TAKE a look at the Subaru Liberty, and the term ‘understated class’ comes to mind.

It’s a conservatively styled medium-sized sedan in a market being eroded by SUVs, but it attracts around 150 buyers around Australia each month and it sits halfway in the medium sector sales chart.

That makes a strong case for the many folk who like to drive a car that reflects their personalities, people who appreciate quality and spacious comfort without making a big noise about it.

And that’s what the latest Liberty 2.5 is all about.

Now in its sixth generation, the respected Japanese brand has had a subtle style makeover and some under the skin improvements and comes in a range of three, the 2.5i, 2.5i Premium and the six-cylinder 3.6R.

We chose the 2.5 Premium, priced from  $36,640 and comes fitted with a plethora of luxuries, among them leather trim, dual-zone climate control, keyless entry and start, active cruise control, powered and heated front seats, a 8.0-inch touchscreen with satnav and Apple CarPlay and Android Auto, a six speaker audio with Bluetooth, glass sunroof and active LED headlights and daylight running lights.

Also part of the deal is Subaru’s ‘EyeSight’ system which prevents the car from flattening errant pedestrians, running off course or into the vehicle in front, and also features lane keep assist.

The engine is the same 129kW/235Nm four-cylinder boxer engine from the previous model, which drives all four wheels via continuously variable transmission (CVT) and the car runs on attractive 18-inch alloys.

The CVT has a seven-speed manual mode, and there’s a choice of ‘Sport’ or ‘Intelligent drive modes – and shift paddles and alloy pedals for keen drivers, even though the car is by no means sporty.

Hop inside and much of its appeal is immediately obvious: it’s blessed with an abundance of space, front and rear.

Back seat passengers have loads of hip, shoulder, leg and headroom, the use of a couple of USB ports, cup holders and air vents and the bot, which has a full-sized underfloor spare, is also big at almost 500litres.

The back seat has a 60/40 split fold to liberate more space.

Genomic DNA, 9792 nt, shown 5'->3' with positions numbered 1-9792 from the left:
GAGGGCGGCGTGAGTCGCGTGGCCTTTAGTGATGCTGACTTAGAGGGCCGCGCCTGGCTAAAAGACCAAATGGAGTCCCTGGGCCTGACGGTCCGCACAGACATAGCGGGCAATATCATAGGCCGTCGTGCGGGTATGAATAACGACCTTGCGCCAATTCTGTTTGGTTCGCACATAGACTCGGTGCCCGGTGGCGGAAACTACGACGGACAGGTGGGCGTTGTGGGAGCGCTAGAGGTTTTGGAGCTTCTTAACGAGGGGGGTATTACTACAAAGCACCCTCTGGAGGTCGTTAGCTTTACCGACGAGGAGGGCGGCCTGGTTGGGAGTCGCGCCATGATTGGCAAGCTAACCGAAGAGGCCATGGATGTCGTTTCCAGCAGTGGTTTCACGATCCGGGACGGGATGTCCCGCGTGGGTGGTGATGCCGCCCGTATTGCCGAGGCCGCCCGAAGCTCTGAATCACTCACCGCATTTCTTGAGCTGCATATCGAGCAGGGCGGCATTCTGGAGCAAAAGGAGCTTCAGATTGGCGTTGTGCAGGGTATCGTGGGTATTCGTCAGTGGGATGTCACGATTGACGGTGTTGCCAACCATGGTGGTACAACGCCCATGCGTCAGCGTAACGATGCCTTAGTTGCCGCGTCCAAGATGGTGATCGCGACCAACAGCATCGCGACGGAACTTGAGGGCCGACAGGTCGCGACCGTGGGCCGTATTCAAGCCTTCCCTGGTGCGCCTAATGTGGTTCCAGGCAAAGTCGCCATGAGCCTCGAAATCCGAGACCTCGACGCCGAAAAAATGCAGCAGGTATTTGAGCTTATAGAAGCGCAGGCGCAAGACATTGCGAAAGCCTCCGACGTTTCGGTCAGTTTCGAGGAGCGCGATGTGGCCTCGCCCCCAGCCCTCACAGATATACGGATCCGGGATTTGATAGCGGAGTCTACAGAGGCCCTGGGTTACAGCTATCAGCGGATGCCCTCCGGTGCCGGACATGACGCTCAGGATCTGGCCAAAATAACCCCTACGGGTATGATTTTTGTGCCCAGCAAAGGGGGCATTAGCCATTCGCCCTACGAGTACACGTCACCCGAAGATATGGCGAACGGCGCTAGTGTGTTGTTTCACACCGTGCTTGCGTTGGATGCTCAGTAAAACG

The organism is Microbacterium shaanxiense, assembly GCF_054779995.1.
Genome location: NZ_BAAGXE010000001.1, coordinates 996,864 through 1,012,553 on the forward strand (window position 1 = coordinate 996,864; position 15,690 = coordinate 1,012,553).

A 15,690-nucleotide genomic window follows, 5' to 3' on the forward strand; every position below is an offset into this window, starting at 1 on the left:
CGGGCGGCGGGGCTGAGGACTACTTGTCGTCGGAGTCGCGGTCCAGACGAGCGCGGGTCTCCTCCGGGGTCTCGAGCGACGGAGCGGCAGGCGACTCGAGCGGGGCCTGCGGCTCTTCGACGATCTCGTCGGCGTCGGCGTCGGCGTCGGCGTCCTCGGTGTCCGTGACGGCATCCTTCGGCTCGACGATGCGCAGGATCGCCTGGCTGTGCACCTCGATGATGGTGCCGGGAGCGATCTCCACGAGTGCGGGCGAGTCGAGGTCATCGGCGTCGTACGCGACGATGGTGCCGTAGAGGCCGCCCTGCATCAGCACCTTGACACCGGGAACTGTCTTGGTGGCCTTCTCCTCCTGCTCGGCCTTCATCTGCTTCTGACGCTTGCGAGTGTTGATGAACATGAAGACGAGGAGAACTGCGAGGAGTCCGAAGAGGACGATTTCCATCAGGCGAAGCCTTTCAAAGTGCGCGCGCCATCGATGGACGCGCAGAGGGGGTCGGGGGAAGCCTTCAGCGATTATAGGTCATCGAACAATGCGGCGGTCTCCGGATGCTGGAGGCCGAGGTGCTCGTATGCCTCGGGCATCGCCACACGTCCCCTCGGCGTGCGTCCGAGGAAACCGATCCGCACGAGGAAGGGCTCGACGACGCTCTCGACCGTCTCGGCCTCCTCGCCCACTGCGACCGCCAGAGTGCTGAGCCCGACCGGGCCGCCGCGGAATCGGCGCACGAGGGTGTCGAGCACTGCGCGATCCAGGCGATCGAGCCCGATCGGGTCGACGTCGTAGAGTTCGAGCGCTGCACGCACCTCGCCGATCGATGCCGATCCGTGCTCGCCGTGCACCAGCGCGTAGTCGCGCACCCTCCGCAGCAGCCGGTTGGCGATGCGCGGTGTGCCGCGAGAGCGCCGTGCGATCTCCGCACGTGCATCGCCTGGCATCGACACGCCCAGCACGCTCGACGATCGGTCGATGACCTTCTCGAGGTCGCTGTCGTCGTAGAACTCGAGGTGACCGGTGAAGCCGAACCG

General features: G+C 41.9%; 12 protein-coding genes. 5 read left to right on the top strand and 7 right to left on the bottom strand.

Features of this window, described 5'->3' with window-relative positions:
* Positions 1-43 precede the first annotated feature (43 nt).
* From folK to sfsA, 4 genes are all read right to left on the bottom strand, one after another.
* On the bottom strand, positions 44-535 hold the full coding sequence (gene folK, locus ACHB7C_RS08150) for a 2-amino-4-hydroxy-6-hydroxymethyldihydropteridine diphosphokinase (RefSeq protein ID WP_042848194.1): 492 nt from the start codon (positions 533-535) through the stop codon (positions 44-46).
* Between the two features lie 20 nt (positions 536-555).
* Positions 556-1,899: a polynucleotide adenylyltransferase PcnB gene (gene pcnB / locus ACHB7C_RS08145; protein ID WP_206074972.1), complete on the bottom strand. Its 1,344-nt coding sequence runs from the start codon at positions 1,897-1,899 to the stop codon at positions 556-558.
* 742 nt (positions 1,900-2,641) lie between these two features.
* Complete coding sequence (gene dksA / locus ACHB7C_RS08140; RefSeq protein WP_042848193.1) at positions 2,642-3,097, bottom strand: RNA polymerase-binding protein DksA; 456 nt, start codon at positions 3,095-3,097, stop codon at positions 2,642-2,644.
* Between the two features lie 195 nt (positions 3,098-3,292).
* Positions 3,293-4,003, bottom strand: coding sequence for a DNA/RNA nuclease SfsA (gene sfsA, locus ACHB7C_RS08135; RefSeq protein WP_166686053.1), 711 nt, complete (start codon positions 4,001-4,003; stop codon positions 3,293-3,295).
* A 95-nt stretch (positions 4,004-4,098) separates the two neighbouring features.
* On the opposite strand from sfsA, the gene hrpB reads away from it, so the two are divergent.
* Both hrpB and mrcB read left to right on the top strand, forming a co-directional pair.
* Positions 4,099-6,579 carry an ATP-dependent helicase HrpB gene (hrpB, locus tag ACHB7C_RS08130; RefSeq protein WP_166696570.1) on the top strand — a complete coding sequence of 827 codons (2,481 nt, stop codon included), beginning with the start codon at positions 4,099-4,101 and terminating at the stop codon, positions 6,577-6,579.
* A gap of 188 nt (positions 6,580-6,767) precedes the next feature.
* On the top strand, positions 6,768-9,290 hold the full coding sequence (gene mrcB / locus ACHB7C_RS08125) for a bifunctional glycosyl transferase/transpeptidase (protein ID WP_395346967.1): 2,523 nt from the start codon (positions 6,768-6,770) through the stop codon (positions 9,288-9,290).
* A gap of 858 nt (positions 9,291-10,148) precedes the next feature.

The ride is what one would expect of a family sedan.

The suspension has been tweaked a bit to reduce body roll and rebound over bumps and the result is a slightly flatter ride.

Parking the car is aided by a reversing camera, a side view monitor and a forward camera, so you get a clear colour picture of your immediate surrounds, hence there’s no need for beeping sensors.

Performance is fine, though it’s not a traffic light grand prix contender. The sprint to 100km/h comes up in 10seconds and the car runs along happily in the city or country and, thanks to its all-wheel drive, it’s a delight around corners.

The official combined cycle fuel figure is 7.3litres/100km but we got 9.0 on our usual cross-section of driving.

The Liberty has seven airbags and all the electronic safety bits and packs a five-star crash rating, which is comforting in these days of an increasing number of so-called drivers managing to crash into houses, let alone other cars.

Warranty? The standard one is three years, unlimited distance, but if you buy one   during a campaign period with a two-year extended warranty, it is extended to five years, unlimited km.

Tad complex. Why not join much the rest of the auto world and start with five years – or match Kia’s seven years?

Verdict: A well-engineered, super spacious and comfortable sedan, packed with more features than you’ll probably ever use, all in one prestigious package.


  • Spacious interior
  • Comprehensive equipment
  • Reversing and parking cameras
  • Handling
  • Safety features

Don't Like

  • Basic warranty


  • Looks
  • Performance
  • Safety
  • Thirst
  • Practicality
  • Comfort
  • Tech
  • Value